The Rio+20 conference is over. Announced with much publicity, accompanied with many tactically timed media articles and other conferences about sustainability, it has been the occasion for many to demonstrate their apparent concern about the future of the planet. A couple of weeks after the conference, the excitement has faded away, and the tweets that were so abundant on the subject have become rare. This is rather symptomatic of the current behavior of short attention span. Much has been written about Rio+20 and the dominant conclusion is that it has not achieved much, as expected.
For obvious reasons, I followed the part about agriculture and food security with special attention. Since I did not expect anything, I was not disappointed. To me, this conference has left me with the impression that the world leaders are resigned. The text was written before they would meet and it was far from bold. I read it and I could only shake my head. To me it looked like a very politically correct list of commitments that would fit nicely in typical New Year’s resolutions. The principles and statements mentioned in the text are noble but who can seriously think that effective action will follow? Just like world peace, everybody will agree on the principle of a sustainable livable planet where hunger does not exist. The reality is different. Human nature is not that noble and our many flaws hinder us to achieve such goals. In We Will Reap What We Sow, I wrote among others a chapter dedicated to the human weaknesses and how they affect our ability to deliver what we all secretly want. In the book, I also discuss how we can overcome these weaknesses and work toward a successful change. The theme of Rio+20 was “The future we want”. It was not clear to me who we might be, and whether it should be about wanting. Is what we want the same as what we need? The theme should have been “The future we need”. That would have been more precise and more relevant.
I also followed the webcasts dedicated to food and agriculture of the conference, and they disappointed me. I would have loved to see people clearly expressing their frustration about the resistance our world faces to go in the right direction. I would have expected strong calls on the leaders for effective action. I would have expected to see clear action points with clear and non-negotiable deadlines. I would have expected clarity about who should be responsible to do what. I did not get these. Instead, I saw some well-rehearsed PowerPoint presentations carried out by speakers who were rather satisfied with the work of their countries or organizations and who sounded like they found that at least their contribution was excellent and so would it be in the future. I am always suspicious when I hear people justifying themselves while nobody is asking for justifications. I believe that the overwhelming majority of people who work in agriculture to produce more and better food in a better manner do a good job. Most people go to work with the desire to do something good. Such presentations did not add much to the objectives of producing more food in a sustainable manner.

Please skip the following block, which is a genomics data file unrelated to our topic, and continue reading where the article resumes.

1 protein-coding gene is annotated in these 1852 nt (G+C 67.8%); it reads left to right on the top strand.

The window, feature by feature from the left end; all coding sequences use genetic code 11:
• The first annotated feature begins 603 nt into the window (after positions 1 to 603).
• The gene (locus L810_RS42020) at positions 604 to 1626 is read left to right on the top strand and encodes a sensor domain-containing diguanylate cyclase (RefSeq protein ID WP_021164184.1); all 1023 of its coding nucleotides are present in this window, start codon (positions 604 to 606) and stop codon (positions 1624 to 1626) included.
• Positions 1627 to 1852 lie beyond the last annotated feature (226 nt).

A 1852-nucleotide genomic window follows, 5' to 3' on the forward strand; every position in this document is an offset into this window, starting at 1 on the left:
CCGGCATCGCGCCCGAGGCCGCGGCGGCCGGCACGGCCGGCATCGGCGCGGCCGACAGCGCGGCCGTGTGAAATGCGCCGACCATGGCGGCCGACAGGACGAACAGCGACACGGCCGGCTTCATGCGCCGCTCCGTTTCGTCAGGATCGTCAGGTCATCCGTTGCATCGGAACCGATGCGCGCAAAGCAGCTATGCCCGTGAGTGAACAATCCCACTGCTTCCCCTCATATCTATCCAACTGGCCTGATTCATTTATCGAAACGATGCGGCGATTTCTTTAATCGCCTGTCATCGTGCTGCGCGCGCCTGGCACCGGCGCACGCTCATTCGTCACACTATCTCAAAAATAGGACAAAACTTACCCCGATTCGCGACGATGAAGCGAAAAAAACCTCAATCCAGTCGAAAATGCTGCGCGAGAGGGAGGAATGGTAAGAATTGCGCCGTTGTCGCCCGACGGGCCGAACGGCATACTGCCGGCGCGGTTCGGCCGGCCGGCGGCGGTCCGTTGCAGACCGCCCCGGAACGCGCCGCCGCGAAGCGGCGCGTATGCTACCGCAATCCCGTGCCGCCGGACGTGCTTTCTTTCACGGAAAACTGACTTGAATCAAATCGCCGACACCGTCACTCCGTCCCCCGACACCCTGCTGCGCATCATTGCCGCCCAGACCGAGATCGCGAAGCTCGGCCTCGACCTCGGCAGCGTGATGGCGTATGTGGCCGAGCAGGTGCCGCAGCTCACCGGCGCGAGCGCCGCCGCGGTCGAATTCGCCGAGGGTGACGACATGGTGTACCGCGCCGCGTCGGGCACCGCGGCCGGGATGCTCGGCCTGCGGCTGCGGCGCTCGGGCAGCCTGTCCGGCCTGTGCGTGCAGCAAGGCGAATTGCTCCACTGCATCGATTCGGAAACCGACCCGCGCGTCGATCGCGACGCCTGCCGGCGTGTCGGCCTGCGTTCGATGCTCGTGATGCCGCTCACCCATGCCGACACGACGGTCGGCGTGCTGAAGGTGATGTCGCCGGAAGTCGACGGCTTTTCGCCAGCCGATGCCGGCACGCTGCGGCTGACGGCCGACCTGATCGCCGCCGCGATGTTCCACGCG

What would I have liked to see happening at the Rio+20 conference, you might ask? Very simple: I would have liked to see people arguing quite vividly and even getting angry, even leaving the negotiation room and slamming the door. This would have been the sign that the right questions had been asked. Considering the complexity of growing more food and at the same time maintain the potential of agriculture to keep producing for generations to come, difficult issues and really annoying questions are inevitable. I really would have liked to see the likes of a Nikita Khrushchev who in the UN took off his shoe to bang it on his desk in the 60s. Although his behavior was somehow out of line and by today’s political correctness standards totally unthinkable, it would be good to have leaders engaging in robust arguments. After all, if the survival of humanity is indeed at stake, this would be a cheap price to pay. Instead of that, the leaders came only to pay lip service, show up on the group picture and went back home knowing that the conference did not address the issues as it should have. At least everybody felt good about a text that was not threatening for anyone, that did not ask for any significant sacrifice and thus life can go on. As soon as they left the building, they returned to business as usual. All the principles listed in the text are correct as such. The only problem is that it is written as if the UN expects world leaders to become altruistic, long-term oriented and good-hearted. It is a bit naive. They are politicians! Yes, in a perfect world, there is no doubt that the world would feed itself sustainably, just as it would not cause climatic change and there would be no poor and hungry people, either. In a perfect world, there would be no need for the UN or the FAO.